Recommended Often, we sit around with friends and family and talk about “The good old days”. You know; those days when there were no computers, cell phones, faxes and even television was a few stations where the family sat in one room and watched as a family.In Jordan Harrison’s new play, “Maple and Vine” now being presented by Next Theatre Company, we get an opportunity to meet a “today couple”, living in our fast paced world be offered an opportunity to leave their hectic stressed environment for a different world, one where the technicolor world of today becomes the black and white world of 1955. Katha ( Molly Glynn) a high powered executive and her husband Ryu( Peter Sipla) a doctor, live in New York. They have it all, except they don’t enjoy all the things they have. They lost a child, they never spend time with each other and all in all, life for this couple is not what they had hoped for.
The stress of their lives is tearing them apart when one day, Katha meets Dean ( brilliantly played by Lawrence Grimm) who appears to have stepped out of an old tv show. He and his wife, Ellen ( deftly handled by Jenny Avery) are in charge of a 1955 re-enactment group settled in a small fictional Midwestern community where it is 1955 and convince Katha and Ryu that this is what they need to begin enjoying each other. They are promised that they can try it for 6 months and if unhappy, they will be able to give up this non technological life and return to the stress of what they have in their technicolor lives. What they find in this “Leave it To Beaver”/”Ozzie and Harriet” life, this new world is happiness, but at what price? This is a time when inter-racial couples are frowned on and Ryu being of Asian heritage is not as welcome as his “white” wife. Does he deserve the same treatment as the “regular” residents? What is “regular” and who should be accepted?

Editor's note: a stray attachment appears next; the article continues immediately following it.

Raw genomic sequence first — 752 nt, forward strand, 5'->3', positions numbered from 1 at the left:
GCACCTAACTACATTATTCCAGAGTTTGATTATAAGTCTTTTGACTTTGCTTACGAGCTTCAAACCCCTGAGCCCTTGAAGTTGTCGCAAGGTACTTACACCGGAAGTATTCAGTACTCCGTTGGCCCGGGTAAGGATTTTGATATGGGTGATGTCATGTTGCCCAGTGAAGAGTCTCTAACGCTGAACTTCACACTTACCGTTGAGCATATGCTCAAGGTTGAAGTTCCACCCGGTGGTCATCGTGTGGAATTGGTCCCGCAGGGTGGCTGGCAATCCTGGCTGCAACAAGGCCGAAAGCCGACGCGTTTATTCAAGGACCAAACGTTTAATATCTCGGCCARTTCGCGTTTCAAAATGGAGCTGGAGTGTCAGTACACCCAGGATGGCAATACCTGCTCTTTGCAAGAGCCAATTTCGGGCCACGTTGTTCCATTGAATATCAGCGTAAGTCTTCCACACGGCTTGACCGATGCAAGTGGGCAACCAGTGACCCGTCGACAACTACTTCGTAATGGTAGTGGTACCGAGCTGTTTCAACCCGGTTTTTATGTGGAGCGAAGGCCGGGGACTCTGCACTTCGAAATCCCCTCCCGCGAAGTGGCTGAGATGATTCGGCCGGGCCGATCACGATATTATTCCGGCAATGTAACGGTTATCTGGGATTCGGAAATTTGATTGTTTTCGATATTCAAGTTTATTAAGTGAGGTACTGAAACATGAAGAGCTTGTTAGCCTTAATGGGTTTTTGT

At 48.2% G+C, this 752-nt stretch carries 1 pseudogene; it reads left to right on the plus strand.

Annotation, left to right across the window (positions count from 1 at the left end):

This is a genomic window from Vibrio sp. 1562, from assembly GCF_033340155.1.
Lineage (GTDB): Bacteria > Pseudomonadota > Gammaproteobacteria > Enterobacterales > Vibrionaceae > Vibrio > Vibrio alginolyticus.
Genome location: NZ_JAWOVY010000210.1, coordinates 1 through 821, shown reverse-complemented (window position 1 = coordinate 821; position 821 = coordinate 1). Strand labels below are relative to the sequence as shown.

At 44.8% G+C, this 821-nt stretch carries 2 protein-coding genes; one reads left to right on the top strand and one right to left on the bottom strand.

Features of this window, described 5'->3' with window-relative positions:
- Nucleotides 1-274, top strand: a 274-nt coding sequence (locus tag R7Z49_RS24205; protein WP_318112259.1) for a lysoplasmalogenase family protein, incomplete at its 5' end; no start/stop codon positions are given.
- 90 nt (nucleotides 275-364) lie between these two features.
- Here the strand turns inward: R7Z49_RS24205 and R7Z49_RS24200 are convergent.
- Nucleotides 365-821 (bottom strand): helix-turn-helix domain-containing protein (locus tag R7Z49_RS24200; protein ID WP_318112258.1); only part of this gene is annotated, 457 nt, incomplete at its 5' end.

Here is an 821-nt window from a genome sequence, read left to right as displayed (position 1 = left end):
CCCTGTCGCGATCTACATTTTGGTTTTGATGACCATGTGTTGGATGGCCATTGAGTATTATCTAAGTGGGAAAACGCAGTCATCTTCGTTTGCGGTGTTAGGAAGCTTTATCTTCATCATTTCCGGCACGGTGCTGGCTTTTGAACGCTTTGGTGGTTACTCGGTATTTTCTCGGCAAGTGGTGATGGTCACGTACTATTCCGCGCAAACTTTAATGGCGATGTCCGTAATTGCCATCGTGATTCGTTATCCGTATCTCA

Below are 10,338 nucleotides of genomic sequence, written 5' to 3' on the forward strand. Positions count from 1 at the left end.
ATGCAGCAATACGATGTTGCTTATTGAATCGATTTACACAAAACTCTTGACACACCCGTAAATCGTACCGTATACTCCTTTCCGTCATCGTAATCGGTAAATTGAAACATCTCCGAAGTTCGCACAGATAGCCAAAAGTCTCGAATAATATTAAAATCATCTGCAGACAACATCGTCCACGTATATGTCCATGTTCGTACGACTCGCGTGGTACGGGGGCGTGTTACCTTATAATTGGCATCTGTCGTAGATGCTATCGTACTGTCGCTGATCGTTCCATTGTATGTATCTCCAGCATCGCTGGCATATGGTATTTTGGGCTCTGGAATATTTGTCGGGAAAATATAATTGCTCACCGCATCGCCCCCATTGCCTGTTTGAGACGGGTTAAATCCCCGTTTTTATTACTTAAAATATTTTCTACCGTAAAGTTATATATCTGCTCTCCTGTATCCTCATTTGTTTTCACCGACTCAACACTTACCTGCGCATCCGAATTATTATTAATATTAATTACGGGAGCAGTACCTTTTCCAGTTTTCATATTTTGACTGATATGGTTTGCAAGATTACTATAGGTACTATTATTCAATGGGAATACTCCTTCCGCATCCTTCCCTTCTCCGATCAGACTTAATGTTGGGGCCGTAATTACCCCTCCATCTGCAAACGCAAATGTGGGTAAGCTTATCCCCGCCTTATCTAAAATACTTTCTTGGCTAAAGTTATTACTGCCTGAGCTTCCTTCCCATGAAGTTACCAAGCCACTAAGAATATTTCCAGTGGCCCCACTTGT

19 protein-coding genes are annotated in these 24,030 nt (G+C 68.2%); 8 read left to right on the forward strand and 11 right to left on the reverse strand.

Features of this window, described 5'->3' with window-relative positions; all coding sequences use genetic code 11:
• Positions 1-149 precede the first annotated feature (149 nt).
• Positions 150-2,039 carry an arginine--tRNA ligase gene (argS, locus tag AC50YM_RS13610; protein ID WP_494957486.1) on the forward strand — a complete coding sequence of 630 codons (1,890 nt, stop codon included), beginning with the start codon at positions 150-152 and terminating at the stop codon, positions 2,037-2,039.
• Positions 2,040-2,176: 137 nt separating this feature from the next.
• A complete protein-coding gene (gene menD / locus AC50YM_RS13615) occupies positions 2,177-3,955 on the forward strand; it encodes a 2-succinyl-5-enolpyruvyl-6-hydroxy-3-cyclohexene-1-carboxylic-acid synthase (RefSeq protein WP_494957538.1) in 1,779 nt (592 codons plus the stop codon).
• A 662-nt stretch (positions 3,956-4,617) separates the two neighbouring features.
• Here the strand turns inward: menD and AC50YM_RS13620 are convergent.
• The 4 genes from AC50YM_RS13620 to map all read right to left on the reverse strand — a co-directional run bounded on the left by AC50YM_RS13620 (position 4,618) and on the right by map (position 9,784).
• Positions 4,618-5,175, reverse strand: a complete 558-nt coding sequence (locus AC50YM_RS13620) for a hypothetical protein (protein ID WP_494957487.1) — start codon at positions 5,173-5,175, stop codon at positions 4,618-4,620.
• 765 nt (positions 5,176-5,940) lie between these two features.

Under the smooth direction of Damon Kiely, on a set designed by Keith Pitts, we are taken back in time, a time where men went to work and women stayed home and kept house. A time when credit cards didn’t exist, people had dinner parties and played parlor games ( like charades) and people used phones and the postal service to communicate. Some of the furniture in this production will remind you of your Aunt Lil’s home and will certainly remind you of the family TV fare we watched. The music (Lindsay Jones) is original, but truly feels that we know the melodies ( they are so 50’s!) and the costumes (Alex Meados) and props (Ryann Lee) truly make the 1950’s seem like they are happening now.
This cast does an extraordinary job of taking us down memory lane. The fifth actor in this cast, Paul D’Addario takes on two roles, Omar, Katha’s underling who takes on her job when she leaves and then Roger, a member of the “community” who along with Dean shares a secret. There are some clever little sub-plots to this intriguing story that looks at the good old days in a different way. As we watch, we see the world of Dean and Ellen slip away and the world of Katha ( now called Kathy) and Ryu develop into one of happiness as Kathy transform from busy business woman to Donna Reed right before our very eyes ( Glynn really shows what a strong actress she is) and Ryu becomes the loving nurturing husband ( impressive work by Sipla).
While the play starts off a little slow, it soon gather momentum and we begin to get into these characters and their lives. The ending gets a bit confusing as it appeared that Kathy and Ryu take over for Dean and Ellen as recruiters for this “never-land” life, but then we have a final scene where your mind becomes a little confused. Was there resolution? Was this real? Those are the questions you might ask yourself, or perhaps, the discussion you will have with those you attend the theater with. Theater is designed to entertain and yet make you think- this one does both with just the right touch.
“maple and Vine” will continue at Next Theatre located at 927 Noyes Street in Evanston through December 4th with performances as follows:
Thursdays at 7:30 p.m.,Fridays and Saturdays at 8 p.m.,Sundays at 2 p.m. There will be Saturday matinees on November 12th,19th,26th and December 3rd. After the Sunday performances they will have talk-back discussion groups with staff of the company. I am sure these will be eye opening.
To order your tickets call 847-475-1875 ext 2 or visit www.nexttheatre.org
Tickets range from $25-$40
Next Theatre is located right by the “L” Noyes Street stop and there is plenty of parking both in the lot and on the street. The theater is just East of Ridge and West of Sherman very close to the Northwestern Campus.